Soal Simak UI 2014 Bahasa Inggris (1)

Soal Simak UI 2014 Bahasa Inggris (1)

(1) More often than not, disagreements are based not on differences in reasoning, but in the values, assumptions, or information brought to bear. (2) If we believe that all politicians are crooks, we will infer that a specific politician’s actions are scurrilous. (3) If we believe that politicians act for the good of all, we will look for some benefit in their actions. (4) Either way, we will try to use reason to explain the actions. (5)We will look for some coherent explanation as a way ofmaking sense of things. (6) As we saw earlier, if we can understand why someone would do something, why someone might say something, why someone might act in a certain way, we feel we have made sense of the act or statement. (7) It’s like a murder trial: if we can put together opportunity, motive, and means, we can make a case. (8) The more evidencewe have before us, and the more carefullywe reason, the more valid our inferences. (9) Our inferences are not based on evidence. (10) This principle is also relevant in reading a text.

41. Which of the following sentences is irrelevant?

(A) Sentence 3
(B) Sentence 5
(C) Sentence 7
(D) Sentence 8
(E) Sentence 9

42. The following paragraph most likely discusses ... .

(A) valid evidence and reasons for reading a text
(B) explanation on the principle of reading a text
(C) the relevance of the principle in text reading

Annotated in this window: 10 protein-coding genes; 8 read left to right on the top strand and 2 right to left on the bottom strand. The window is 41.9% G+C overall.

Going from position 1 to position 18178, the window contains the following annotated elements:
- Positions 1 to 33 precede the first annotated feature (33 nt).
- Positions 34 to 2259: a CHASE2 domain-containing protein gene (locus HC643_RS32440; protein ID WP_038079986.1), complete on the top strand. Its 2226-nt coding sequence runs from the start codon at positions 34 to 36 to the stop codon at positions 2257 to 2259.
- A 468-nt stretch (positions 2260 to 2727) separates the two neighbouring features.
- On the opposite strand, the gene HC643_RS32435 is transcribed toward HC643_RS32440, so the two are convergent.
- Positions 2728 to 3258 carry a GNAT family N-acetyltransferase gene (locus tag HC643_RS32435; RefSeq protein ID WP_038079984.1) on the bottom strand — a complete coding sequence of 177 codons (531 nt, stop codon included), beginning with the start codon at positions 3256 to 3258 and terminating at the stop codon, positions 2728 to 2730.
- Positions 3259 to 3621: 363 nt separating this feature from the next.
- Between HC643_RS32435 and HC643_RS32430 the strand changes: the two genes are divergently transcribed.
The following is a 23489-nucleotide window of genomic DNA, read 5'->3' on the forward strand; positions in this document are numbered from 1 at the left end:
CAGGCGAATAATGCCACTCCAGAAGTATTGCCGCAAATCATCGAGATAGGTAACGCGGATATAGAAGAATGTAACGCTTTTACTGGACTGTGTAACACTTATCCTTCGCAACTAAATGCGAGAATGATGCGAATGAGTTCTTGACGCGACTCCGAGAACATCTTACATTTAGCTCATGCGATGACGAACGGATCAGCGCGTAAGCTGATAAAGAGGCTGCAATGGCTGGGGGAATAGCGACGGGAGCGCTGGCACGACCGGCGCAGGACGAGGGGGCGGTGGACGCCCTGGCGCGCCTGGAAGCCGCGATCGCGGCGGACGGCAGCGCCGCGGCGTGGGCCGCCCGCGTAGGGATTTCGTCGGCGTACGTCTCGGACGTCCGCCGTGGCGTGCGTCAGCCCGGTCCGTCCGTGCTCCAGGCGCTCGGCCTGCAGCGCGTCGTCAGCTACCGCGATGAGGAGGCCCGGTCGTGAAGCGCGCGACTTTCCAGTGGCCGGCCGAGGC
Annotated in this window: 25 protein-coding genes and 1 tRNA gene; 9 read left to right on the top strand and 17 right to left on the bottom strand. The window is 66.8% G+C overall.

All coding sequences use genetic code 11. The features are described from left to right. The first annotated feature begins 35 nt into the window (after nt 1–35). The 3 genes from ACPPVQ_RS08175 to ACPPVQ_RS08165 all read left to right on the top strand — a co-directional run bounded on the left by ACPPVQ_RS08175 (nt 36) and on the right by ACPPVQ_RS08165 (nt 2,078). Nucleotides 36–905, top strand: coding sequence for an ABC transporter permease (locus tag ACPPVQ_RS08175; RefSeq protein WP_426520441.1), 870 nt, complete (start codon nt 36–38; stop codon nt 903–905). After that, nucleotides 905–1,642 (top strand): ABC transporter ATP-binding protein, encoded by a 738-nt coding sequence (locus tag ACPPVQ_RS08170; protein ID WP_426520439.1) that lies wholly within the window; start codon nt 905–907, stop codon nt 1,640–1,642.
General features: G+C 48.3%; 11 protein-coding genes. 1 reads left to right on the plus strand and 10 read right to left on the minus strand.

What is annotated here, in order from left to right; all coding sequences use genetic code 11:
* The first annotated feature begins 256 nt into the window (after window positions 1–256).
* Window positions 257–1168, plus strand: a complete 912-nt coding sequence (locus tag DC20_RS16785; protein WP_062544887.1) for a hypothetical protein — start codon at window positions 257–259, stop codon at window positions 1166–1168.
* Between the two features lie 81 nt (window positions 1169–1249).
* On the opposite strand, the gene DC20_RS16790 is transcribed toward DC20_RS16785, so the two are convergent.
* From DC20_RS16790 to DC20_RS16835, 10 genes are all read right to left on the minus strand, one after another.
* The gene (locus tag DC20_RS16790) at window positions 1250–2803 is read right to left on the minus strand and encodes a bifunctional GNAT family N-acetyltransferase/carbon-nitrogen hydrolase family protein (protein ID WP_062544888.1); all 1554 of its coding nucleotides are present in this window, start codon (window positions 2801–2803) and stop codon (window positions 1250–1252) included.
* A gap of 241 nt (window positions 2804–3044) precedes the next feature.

(D) valid principle to infer a reading text
(E) differences in reasoning and inferencing

There are two common misinterpretations associated with the process of natural selection. The first involves the phrase survival of the fittest. Individual survival is certainly important because those that do not survive will not reproduce. But themore important factor is the number of __43__ an organism leaves. An organism that survived for many years but has not reproduced has not contributed any of its genes to the next generation and so has been selected against. The key,__44__, is not survival alone but survival and reproduction of the more fit organisms. Second, the phrase struggle for life does not necessarily refer to open conflict and fighting. It is usually much more subtle than that. When a resource such as nesting material or food is in short supply, some individuals survive and reproduce more effectively than others. For example, many birds require holes in trees as nesting places. If these are in short supply, some birds will be fortunate and find a good nesting site, others will occupy less suitable holes, and some may not find any. There may or may not be fighting for __45__ of a site. If a site is already occupied, a bird may not necessarily try to __46__ its occupant but just continue to search for another site. Those that successfully occupy good nesting sites will be more __47__ in raising young than will those that must occupy poor sites or that do not find any.